For ease of reference hereinafter regions or volumes containing lubricant will be referred to as a "wet" zone and a lubricant free region will be referred to as a "dry" zone. So, for example, the interior of a bearing chamber or gearbox may be referred to as a wet zone while the region external thereto will be referred to as a dry zone. Generally, carbon seals are used for sealing oil within bearing chambers and gearboxes. The carbon sealing element is carried in a seal housing located in the bearing housing and bears against a seal runner carried on the rotating element, for example, the shaft. The carbon sealing element rubs against the relatively rotating seal runner theoretically, at least, eliminating the leakage gap and thereby confining lubricant to the wet zone, effectively preventing loss of lubricant into a dry zone. The seal element and the seal runner are mounted concentrically with the carbon seal element located in the wall of the bearing chamber, usually comprising several interlocking segments carried in a mounting capsule to permit limited radial movement. The carbon seal element bear against the surface of the seal runner which, in turn, is supported so that the heat generated by the rubbing action of the seal element on the surface of the runner may be dissipated by directing oil onto an under surface of the runner. Seals and seal runners of this kind are intended to be replaceable at service intervals and so are designed to be demountable.
The seal runner has a cylindrical seal surface and is typically provided with an annular flange by means of which it is bolted to a matching flange on the engine shaft. However, in this kind of arrangement the mounting flanges are pierced by bolt holes to receive the seal runner mounting bolts and, therefore the bolt holes and bolt threads constitute a potential leakage path for oil between from the "wet" zone into the "dry" zone. A possible solution to this problem is to screw the securing bolts into blind holes, but, for bolt locking and repair/replacement ability, thread inserts are required in the blind bolt holes and inserts cannot be installed with sufficiently consistent positional accuracy to eliminate balancing problems. In any case such arrangements are expensive to machine and add weight. The present invention is intended to provide a seal runner mounting configuration which overcomes these drawbacks.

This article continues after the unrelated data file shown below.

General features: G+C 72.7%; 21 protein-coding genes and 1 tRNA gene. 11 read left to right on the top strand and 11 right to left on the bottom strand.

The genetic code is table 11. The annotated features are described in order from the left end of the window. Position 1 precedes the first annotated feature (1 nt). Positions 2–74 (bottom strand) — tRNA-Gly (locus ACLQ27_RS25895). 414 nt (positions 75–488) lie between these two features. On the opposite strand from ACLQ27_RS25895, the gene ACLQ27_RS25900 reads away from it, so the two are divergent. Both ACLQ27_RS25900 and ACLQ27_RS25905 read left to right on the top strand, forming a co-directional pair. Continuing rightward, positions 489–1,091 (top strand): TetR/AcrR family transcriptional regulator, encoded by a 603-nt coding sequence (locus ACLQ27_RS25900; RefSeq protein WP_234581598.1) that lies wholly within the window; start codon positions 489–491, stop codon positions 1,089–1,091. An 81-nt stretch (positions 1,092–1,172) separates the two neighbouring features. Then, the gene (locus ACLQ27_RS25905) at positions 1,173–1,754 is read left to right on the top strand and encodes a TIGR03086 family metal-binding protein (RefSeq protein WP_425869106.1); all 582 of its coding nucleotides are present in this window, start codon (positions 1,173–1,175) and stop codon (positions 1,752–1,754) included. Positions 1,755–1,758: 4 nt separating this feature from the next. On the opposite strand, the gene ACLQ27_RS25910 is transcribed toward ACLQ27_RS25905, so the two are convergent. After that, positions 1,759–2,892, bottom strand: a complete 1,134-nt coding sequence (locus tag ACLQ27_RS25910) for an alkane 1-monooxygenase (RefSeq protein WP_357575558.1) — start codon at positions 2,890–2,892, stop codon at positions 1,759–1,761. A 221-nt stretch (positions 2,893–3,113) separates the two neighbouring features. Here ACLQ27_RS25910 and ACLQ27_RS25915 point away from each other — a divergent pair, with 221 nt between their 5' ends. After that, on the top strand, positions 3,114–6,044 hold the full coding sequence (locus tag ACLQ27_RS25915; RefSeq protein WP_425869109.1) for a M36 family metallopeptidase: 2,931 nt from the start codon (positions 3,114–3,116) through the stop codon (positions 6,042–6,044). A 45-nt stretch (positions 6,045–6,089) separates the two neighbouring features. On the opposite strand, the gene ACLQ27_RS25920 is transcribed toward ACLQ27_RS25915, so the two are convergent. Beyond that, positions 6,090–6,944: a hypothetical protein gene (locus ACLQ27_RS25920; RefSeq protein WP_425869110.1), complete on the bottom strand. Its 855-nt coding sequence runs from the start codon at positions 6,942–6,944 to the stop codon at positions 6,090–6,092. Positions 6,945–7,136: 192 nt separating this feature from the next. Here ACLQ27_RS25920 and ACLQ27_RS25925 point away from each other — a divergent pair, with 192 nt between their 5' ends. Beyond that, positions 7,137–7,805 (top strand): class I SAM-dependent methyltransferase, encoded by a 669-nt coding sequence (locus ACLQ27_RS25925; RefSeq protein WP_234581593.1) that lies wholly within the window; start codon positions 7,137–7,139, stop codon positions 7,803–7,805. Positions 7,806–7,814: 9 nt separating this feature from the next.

According to the present invention there is provided an oil seal assembly for preventing leakage from a wet zone into a dry zone through a leakage gap between relatively rotatable first and second parts, comprising an annular seal member carried in an annular housing in a first part, which bears against a cylindrical seal surface of an annular seal runner carried by an annular flange member on the second part, wherein the seal runner is secured to the second part in the dry zone; wherein the annular flange member on the second part comprises a double flange arrangement including a first, proximal section carried on the second part in the wet zone, and a second, distal section carried in the dry zone.
In a preferred form of the invention the first and second annular flange sections are concentric, spaced apart axially and joined towards their greater diameters by a concentric cylindrical section.
Preferably the seal runner is attached to the second, distal flange section in the dry zone and the cylindrical seal surface of seal runner is cantilevered into the wet zone.
The invention will now be described in more detail with reference to the arrangements illustrated in the accompanying drawings by way of example. In the accompanying drawings like parts carry like reference numerals, and
FIG. 1 shows a conventional oil seal arrangement;
FIGS. 2a and 2b show typical oil leakage paths found in arrangements of the kind illustrated in FIG. 1;
FIG. 3 shows an oil seal arrangement, equivalent to the arrangement of FIG. 1, incorporating the invention;
FIG. 4 shows a detail view of the double flange adapted for carrying the seal runner in the arrangement of FIG. 3; and
FIG. 5 shows a detail view of an alternative double flange configuration for an arrangement of the kind illustrated in FIG. 3.
The conventional oil seal arrangement illustrated in the drawing of FIG. 1 is part of the transmission system of an aero gas turbine engine, but such an arrangement could be used in a land based (eg power generation or pumping) or in a marine based (eg ship propulsion) installation. In such an installation, of which the drawing shows only a small part, a main driving shaft 2 which runs the axial length of the engine is coupled to an external drive transmission shaft 4 by a known spline arrangement indicated generally at 6. In an aero engine turbofan installation typically the shaft 4 would carry the low pressure fan, while in an installation driving external equipment such as an electric generator or a pump the shaft 4 would extend forward to connect to the drive shaft of the appropriate external apparatus. The examples are not intended to be exclusive of applications of the invention.